If you want to incorporate coconut oil into your diet, choose an unrefined variety, suggests Jennifer Cassetta, a clinical nutritionist in Los Angeles. “Unrefined coconut oil is best if you want the fullest flavor of coconut and in its purest form,” says Cassetta. Refined coconut oil goes through a bleaching process, making it less pure, although it has a higher smoke point, making it safer for sauteing or baking at higher temperatures. Unrefined coconut oil also contains more phytonutrients — natural plant chemicals that promote overall wellness.
Cooking and Baking Tips
Use coconut oil for a hint of tropical flavor when sautéing veggies or your favorite stir-fry. “I love its versatility,” said Stephanie Dreyer, vegan cooking expert and founder of VeegMama. “It’s lighter and adds a delicious flavor to vegetables,” adds Dreyer. Spread coconut oil over breakfast goodies, such as whole-grain French toast, pancakes and waffles. Because unrefined coconut oil has a lower smoke point, use low to medium or medium-high heat on your stovetop to prevent burning.
When baking, coconut oil is a smart replacement for shortening and hard margarine because it doesn’t contain chemically made trans fats, which are considered the most risky fat form for heart health. To substitute butter or margarine with coconut oil in your favorite recipes, simply use the same amount of coconut oil.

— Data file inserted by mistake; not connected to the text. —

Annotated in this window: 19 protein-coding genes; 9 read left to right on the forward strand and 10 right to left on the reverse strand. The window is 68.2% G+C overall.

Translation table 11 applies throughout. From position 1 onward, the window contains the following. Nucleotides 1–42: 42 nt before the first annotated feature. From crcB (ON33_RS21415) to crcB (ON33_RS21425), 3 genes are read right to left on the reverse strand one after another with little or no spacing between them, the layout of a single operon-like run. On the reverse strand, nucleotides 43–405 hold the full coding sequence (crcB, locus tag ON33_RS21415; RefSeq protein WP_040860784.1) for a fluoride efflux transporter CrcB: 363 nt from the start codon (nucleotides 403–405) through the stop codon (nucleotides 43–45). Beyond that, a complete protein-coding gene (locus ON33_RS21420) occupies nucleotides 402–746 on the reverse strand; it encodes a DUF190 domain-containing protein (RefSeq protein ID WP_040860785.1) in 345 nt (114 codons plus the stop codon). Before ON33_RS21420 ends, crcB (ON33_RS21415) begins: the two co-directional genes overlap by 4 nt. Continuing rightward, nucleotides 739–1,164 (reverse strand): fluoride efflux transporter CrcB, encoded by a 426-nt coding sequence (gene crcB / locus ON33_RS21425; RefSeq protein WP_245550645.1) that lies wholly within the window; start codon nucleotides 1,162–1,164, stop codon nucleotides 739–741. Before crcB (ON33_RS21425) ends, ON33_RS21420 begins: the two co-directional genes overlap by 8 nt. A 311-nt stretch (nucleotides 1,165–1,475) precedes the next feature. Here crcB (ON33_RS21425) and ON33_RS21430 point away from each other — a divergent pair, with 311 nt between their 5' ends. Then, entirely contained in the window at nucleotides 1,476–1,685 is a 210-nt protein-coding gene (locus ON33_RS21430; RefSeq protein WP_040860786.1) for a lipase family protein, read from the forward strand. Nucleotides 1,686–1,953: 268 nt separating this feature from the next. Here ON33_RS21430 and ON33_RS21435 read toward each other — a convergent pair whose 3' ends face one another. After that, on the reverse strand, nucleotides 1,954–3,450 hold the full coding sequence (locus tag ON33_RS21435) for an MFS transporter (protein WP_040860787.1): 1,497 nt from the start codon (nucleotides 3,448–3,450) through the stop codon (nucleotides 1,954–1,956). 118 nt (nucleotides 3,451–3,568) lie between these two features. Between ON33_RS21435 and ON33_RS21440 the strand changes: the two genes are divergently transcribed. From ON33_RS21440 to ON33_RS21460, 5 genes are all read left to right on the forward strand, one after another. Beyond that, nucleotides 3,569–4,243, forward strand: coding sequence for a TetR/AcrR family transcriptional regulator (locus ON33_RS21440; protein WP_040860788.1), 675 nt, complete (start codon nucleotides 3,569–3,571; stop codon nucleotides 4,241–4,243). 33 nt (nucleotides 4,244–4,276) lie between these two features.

What Do YOU Think?
Do you use coconut oil? What type of results have you had? What’s your favorite way to use coconut oil? Let us know by leaving a comment!
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- Library of Congress: Is Coconut a Fruit, Nut or Seed?
- Am J Clin Nutr. 2008 Mar;87(3):621-6. Weight-loss diet that includes consumption of medium-chain triacylglycerol oil leads to a greater rate of weightand fat mass loss than does olive oil. St-Onge MP1, Bosarge A.
- Center for Science in the Public Interest
- Physiology & Behavior; Fatty Acid Chain Length, Postprandial Satiety and Food Intake in Lean Men
- Academy of Nutrition and Dietetics: All About Oils
- USDA: Phytonutrient FAQ
- American Heart Association: Know Your Fats
- Alzheimer’s Society: Science behind the headlines: How to reduce your risk and other popular topics
- Johns Hopkins Medicine: High-Fat Ketogenic Diet to Control Seizures Is Safe Over Long Term
- Today’s Dietitian; Saturated Fat: Not So Bad or Just Bad Science?
August McLaughlin is a health and sexuality writer and author of "Girl Boner: The Good Girl's Guide to Sexual Empowerment." Her work appears in Cosmopolitan, The Washington Post, DAME Magazine, LIVESTRONG.com and more. augustmclaughlin.com